Sharp HealthCare’s $70,000 civil monetary penalty with OCR is the sixteenth enforcement action under the HIPAA Right of Access Initiative and the second announced this week.
By Jessica Davis
California-based Sharp HealthCare, doing business as Sharp Rees-Stealy Medical Centers (SRMC), has agreed to a corrective action plan and to pay the Office for Civil Rights a $70,000 civil monetary penalty over two potential violations of the HIPAA right of access standard.
The enforcement action is the sixteenth made under the Right of Access Initiative since its launch in 2019. It’s the sixth reported in the last three months and the second reported in the last week.
The initiative was established as part of an overall OCR movement to ensure patients’ rights to access their medical records in a timely fashion and in their desired format. While HIPAA empowers patients to be more in control of their care with access to their records, data shows many providers struggle to comply with the HIPAA mandate.
A recently disclosed HHS audit found the majority of providers are struggling with compliance in this area, and the agency recently proposed changes to the HIPAA rule that would fuel access rights for patients.
For SRMC, the enforcement action stems from two complaints filed with OCR over allegations of failing to provide records access.
The first complaint, filed on June 11, 2019, claimed the medical center failed to provide the complainant’s client electronic access to his medical records, as requested in writing two months earlier.
On June 25, OCR closed the case after providing SRMC with technical assistance. However, the same patient filed a second complaint with OCR against SRMC on August 19, 2019, alleging the provider had still not responded to the request for access to his medical records.
SRMC did not provide the patient access to his records until October 15, 2019, more than six months after the initial records request.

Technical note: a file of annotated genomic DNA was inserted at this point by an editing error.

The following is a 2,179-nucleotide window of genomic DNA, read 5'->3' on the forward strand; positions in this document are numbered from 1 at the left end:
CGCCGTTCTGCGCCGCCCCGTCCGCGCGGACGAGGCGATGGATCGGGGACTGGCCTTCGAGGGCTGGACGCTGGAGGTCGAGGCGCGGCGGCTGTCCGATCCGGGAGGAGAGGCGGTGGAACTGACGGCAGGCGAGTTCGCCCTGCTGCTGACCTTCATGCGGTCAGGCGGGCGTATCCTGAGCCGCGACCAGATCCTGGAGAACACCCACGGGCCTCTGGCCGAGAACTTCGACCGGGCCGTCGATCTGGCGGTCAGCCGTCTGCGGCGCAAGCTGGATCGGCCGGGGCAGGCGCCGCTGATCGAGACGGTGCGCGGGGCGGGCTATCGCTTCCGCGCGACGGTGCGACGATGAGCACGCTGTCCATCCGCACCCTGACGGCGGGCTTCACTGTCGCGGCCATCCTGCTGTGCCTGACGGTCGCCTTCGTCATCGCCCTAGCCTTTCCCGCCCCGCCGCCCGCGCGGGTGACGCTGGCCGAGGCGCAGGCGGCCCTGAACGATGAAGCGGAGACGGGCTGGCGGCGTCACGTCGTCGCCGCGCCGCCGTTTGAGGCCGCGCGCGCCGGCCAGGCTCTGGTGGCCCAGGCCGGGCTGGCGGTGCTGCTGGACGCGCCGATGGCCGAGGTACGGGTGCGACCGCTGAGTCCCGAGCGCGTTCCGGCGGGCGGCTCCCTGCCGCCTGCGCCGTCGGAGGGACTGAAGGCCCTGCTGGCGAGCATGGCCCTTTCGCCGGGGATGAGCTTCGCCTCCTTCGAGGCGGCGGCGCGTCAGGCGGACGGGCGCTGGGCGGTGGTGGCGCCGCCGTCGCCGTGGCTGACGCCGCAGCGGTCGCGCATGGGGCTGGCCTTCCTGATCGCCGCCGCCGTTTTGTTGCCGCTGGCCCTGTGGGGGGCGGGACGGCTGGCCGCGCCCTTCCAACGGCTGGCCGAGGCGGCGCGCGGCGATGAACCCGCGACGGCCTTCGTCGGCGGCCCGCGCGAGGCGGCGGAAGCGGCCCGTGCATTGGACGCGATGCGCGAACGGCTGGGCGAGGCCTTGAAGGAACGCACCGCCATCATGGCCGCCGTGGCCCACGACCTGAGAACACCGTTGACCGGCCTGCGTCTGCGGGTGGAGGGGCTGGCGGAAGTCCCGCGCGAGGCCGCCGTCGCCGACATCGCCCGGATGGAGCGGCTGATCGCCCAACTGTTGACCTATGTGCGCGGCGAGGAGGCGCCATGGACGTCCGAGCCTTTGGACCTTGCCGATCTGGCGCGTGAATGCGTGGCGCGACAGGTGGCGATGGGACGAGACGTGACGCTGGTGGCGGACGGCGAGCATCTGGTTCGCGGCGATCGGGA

The OCR audit into the incident found SRMC failed to timely respond to the patient’s request for an electronic copy of their protected health information to be sent to a third-party.
“Patients are entitled to timely access to their medical records. OCR created the Right of Access Initiative to enforce and support this critical right,” Acting OCR Director Robinsue Frohboese, said in a statement.
In addition to the monetary penalty, SRMC has entered into a corrective action plan that includes two years of monitoring by OCR. Under the CAP, SRMC is required to develop, maintain, and revise, as necessary, written policies and procedures to comply with the HIPAA Privacy Rule in regards to the privacy of PHI and patient access rights.
At a minimum, the policies must include training protocols and all obligations for patient access as required under the regulation, including an accurate definition of a “designated record set” as established by HIPAA.
All workforce members whose job duties relate to receiving, reviewing, processing, or fulfilling individual requests for access to health records must receive training on the new protocols within 60 days of implementation. Employees must certify in writing that they received the training.
In light of the many enforcement actions on patient access rights, all covered entities and their business associates should review previous OCR guidance to ensure they’re in compliance with the rule to avoid similar, costly penalties.
Read more: https://healthitsecurity.com/news/70k-ocr-penalty-for-sharp-health-over-hipaa-right-of-access-failuresShare